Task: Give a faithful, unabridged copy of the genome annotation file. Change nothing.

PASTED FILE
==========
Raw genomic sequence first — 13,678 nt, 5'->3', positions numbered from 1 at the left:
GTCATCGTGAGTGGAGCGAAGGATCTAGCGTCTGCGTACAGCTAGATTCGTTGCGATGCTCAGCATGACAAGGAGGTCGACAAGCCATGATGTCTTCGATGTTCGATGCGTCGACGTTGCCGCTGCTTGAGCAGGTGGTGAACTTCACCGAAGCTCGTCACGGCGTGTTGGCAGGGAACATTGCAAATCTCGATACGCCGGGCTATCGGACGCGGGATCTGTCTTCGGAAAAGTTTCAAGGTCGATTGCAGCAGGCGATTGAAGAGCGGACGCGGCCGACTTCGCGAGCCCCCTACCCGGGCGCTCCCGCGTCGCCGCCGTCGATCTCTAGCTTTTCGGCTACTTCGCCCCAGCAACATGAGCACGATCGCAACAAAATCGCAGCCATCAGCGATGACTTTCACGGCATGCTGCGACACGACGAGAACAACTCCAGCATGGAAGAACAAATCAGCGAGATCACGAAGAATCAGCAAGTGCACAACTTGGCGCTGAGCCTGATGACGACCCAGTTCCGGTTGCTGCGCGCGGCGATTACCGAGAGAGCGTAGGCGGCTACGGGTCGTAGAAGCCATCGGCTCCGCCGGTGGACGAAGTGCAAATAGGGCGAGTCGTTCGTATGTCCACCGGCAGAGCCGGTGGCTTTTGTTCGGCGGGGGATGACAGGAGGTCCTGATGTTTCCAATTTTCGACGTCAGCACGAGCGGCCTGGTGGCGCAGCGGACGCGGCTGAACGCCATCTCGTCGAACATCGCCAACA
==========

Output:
Raw genomic sequence first — 13,678 nt, 5'->3', positions numbered from 1 at the left:
GTCATCGTGAGTGGAGCGAAGGATCTAGCGTCTGCGTACAGCTAGATTCGTTGCGATGCTCAGCATGACAAGGAGGTCGACAAGCCATGATGTCTTCGATGTTCGATGCGTCGACGTTGCCGCTGCTTGAGCAGGTGGTGAACTTCACCGAAGCTCGTCACGGCGTGTTGGCAGGGAACATTGCAAATCTCGATACGCCGGGCTATCGGACGCGGGATCTGTCTTCGGAAAAGTTTCAAGGTCGATTGCAGCAGGCGATTGAAGAGCGGACGCGGCCGACTTCGCGAGCCCCCTACCCGGGCGCTCCCGCGTCGCCGCCGTCGATCTCTAGCTTTTCGGCTACTTCGCCCCAGCAACATGAGCACGATCGCAACAAAATCGCAGCCATCAGCGATGACTTTCACGGCATGCTGCGACACGACGAGAACAACTCCAGCATGGAAGAACAAATCAGCGAGATCACGAAGAATCAGCAAGTGCACAACTTGGCGCTGAGCCTGATGACGACCCAGTTCCGGTTGCTGCGCGCGGCGATTACCGAGAGAGCGTAGGCGGCTACGGGTCGTAGAAGCCATCGGCTCCGCCGGTGGACGAAGTGCAAATAGGGCGAGTCGTTCGTATGTCCACCGGCAGAGCCGGTGGCTTTTGTTCGGCGGGGGATGACAGGAGGTCCTGATGTTTCCAATTTTCGACGTCAGCACGAGCGGCCTGGTGGCGCAGCGGACGCGGCTGAACGCCATCTCGTCGAACATCGCCAACA